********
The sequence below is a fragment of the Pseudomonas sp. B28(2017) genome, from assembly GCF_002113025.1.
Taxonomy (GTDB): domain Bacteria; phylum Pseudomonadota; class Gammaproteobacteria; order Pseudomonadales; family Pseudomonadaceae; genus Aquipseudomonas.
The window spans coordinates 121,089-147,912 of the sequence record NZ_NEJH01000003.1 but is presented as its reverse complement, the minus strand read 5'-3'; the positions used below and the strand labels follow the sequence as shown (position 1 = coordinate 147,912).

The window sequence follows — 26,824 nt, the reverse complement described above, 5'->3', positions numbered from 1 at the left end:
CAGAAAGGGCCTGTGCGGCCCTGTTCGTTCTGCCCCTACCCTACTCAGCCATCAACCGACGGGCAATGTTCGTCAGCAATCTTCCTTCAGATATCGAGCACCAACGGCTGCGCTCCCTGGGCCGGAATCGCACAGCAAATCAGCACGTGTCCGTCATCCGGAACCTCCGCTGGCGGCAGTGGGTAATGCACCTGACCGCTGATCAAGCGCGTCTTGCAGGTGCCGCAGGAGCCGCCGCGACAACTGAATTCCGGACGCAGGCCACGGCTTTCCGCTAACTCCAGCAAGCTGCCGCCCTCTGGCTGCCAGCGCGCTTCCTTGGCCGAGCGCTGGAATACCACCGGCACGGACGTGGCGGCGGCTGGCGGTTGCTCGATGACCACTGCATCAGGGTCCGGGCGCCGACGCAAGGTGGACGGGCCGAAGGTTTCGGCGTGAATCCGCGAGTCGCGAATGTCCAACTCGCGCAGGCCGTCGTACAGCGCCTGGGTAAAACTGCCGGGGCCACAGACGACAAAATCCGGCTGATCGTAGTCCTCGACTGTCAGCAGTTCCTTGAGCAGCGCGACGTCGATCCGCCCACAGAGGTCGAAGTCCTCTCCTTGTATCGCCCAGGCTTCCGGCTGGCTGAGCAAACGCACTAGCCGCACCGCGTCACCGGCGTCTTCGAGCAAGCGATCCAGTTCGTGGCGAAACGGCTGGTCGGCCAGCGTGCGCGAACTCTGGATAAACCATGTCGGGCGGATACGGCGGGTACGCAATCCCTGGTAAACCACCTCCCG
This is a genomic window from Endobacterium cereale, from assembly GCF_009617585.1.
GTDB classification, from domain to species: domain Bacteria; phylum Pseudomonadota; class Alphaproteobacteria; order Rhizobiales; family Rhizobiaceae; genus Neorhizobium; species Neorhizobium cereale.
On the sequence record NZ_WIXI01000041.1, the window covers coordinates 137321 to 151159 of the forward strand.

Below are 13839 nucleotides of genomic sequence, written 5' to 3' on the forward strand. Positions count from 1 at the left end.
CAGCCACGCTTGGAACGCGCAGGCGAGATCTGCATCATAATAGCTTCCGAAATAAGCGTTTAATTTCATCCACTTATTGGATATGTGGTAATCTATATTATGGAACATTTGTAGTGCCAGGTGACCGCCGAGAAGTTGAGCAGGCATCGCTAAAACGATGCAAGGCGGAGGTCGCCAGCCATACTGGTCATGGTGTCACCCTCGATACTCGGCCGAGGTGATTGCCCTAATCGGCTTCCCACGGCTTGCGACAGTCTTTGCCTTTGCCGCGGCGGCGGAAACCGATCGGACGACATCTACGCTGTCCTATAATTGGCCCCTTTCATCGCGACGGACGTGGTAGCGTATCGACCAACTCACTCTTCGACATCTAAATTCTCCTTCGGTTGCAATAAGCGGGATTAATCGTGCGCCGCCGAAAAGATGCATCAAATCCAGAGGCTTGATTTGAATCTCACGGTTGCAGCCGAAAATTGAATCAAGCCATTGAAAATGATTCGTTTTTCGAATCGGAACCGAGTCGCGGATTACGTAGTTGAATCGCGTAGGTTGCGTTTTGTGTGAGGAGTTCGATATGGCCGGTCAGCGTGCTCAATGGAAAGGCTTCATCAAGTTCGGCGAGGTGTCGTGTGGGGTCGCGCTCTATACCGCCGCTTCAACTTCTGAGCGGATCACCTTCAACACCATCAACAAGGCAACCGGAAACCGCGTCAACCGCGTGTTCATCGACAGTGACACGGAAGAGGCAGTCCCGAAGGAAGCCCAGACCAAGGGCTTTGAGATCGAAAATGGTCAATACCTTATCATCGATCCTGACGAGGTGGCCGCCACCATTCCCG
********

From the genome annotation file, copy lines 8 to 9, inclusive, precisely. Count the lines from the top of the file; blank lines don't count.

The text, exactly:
On the sequence record NZ_WIXI01000041.1, the window covers coordinates 137321 to 151159 of the forward strand.

Below are 13839 nucleotides of genomic sequence, written 5' to 3' on the forward strand. Positions count from 1 at the left end.